Automatically and organically with zero need for politicians to be involved.
When the price of GE stock goes up 100 points, it is because that is the perceived value of the company at that moment in time. Just as there should be no law preventing the value of that stock from going down, there should be no law preventing that stock from going up. The value is what it is.
Perception is reality to everyone, all the time.
When products that are in demand spike in price due to a crisis, it is because the perceived value of that product has spiked as well. When this happens, the cost of the product almost perfectly correlates to the value it brings at that time. This is what is needed in a crisis.
The reason this is the case is elementary: It is the value of the product; people are willing to pay more for it. They will go without fine dinning for the week or month, or they will buy generic brands of other products, or work a few hours extra for additional funding and so on. People will see the higher value of the needed item and see other facets of their consumption as less valuable, which is what is needed in a crisis. Clearly.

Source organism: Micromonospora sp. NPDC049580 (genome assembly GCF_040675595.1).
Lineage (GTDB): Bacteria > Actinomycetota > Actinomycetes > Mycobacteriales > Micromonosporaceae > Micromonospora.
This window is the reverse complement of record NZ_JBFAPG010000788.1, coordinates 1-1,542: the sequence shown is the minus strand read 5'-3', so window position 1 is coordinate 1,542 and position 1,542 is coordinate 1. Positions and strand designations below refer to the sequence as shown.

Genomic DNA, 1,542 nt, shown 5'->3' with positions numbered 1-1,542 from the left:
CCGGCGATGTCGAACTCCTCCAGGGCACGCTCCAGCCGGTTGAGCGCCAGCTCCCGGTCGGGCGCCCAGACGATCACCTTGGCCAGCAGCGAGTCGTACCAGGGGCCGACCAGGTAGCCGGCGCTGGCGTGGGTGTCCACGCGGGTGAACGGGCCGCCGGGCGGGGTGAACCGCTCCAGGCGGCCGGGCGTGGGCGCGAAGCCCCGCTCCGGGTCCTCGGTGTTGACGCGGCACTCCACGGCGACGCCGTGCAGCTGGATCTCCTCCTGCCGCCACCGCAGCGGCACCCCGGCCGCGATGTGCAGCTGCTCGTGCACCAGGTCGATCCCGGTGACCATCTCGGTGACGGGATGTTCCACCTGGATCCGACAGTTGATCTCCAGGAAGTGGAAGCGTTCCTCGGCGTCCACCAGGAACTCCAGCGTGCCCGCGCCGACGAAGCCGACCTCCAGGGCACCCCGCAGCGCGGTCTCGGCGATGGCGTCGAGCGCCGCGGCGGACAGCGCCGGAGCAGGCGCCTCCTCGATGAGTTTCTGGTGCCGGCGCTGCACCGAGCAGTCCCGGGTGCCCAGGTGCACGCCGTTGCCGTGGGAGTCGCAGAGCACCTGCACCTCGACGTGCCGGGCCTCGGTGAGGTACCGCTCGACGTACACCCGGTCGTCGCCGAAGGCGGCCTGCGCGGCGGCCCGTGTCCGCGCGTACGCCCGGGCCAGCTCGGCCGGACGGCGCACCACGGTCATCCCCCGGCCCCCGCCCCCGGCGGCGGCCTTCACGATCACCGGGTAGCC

But what of those people who cannot cut something else to buy the needed item(s)?
It is an unfortunate reality that in a crisis people will suffer and some may even die. Maybe many people. This is a fact of life, and the nature of a crisis. The only question is, how many will suffer and how many will die?
The answer to this question is that it depends upon the logical distribution of needed goods and services.
When a market is invaded by political influence, the price/demand dynamic in that market is distorted to the degree in which the political influence is imposed.
For example, currently the world is being rocked by the Coronavirus. This means that the demand for hand sanitizer has spiked immensely. Retailers are being warned by politicians and busybodies to not “price gouge” hand sanitizer. In other words, sell the product for less than its current perceived value.